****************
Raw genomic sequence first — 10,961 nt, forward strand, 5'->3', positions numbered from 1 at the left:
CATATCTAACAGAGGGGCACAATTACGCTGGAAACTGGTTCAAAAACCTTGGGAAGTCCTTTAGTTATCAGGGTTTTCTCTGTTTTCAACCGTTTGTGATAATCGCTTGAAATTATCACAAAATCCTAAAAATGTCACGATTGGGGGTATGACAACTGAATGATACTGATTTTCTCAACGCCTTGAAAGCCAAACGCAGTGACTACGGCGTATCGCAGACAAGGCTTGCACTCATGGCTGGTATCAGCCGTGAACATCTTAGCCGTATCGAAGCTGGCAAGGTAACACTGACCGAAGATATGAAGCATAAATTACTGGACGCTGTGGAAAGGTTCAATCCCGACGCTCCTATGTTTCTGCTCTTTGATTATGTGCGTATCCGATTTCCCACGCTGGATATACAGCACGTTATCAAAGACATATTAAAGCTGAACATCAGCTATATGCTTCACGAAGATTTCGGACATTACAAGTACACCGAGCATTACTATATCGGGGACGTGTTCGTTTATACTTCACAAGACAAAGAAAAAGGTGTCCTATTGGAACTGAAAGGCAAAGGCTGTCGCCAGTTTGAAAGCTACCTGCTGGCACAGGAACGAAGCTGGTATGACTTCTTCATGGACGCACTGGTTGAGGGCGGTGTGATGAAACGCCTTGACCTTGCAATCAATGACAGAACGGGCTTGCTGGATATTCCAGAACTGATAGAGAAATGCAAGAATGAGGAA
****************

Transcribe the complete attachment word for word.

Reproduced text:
Raw genomic sequence first — 10,961 nt, forward strand, 5'->3', positions numbered from 1 at the left:
CATATCTAACAGAGGGGCACAATTACGCTGGAAACTGGTTCAAAAACCTTGGGAAGTCCTTTAGTTATCAGGGTTTTCTCTGTTTTCAACCGTTTGTGATAATCGCTTGAAATTATCACAAAATCCTAAAAATGTCACGATTGGGGGTATGACAACTGAATGATACTGATTTTCTCAACGCCTTGAAAGCCAAACGCAGTGACTACGGCGTATCGCAGACAAGGCTTGCACTCATGGCTGGTATCAGCCGTGAACATCTTAGCCGTATCGAAGCTGGCAAGGTAACACTGACCGAAGATATGAAGCATAAATTACTGGACGCTGTGGAAAGGTTCAATCCCGACGCTCCTATGTTTCTGCTCTTTGATTATGTGCGTATCCGATTTCCCACGCTGGATATACAGCACGTTATCAAAGACATATTAAAGCTGAACATCAGCTATATGCTTCACGAAGATTTCGGACATTACAAGTACACCGAGCATTACTATATCGGGGACGTGTTCGTTTATACTTCACAAGACAAAGAAAAAGGTGTCCTATTGGAACTGAAAGGCAAAGGCTGTCGCCAGTTTGAAAGCTACCTGCTGGCACAGGAACGAAGCTGGTATGACTTCTTCATGGACGCACTGGTTGAGGGCGGTGTGATGAAACGCCTTGACCTTGCAATCAATGACAGAACGGGCTTGCTGGATATTCCAGAACTGATAGAGAAATGCAAGAATGAGGAA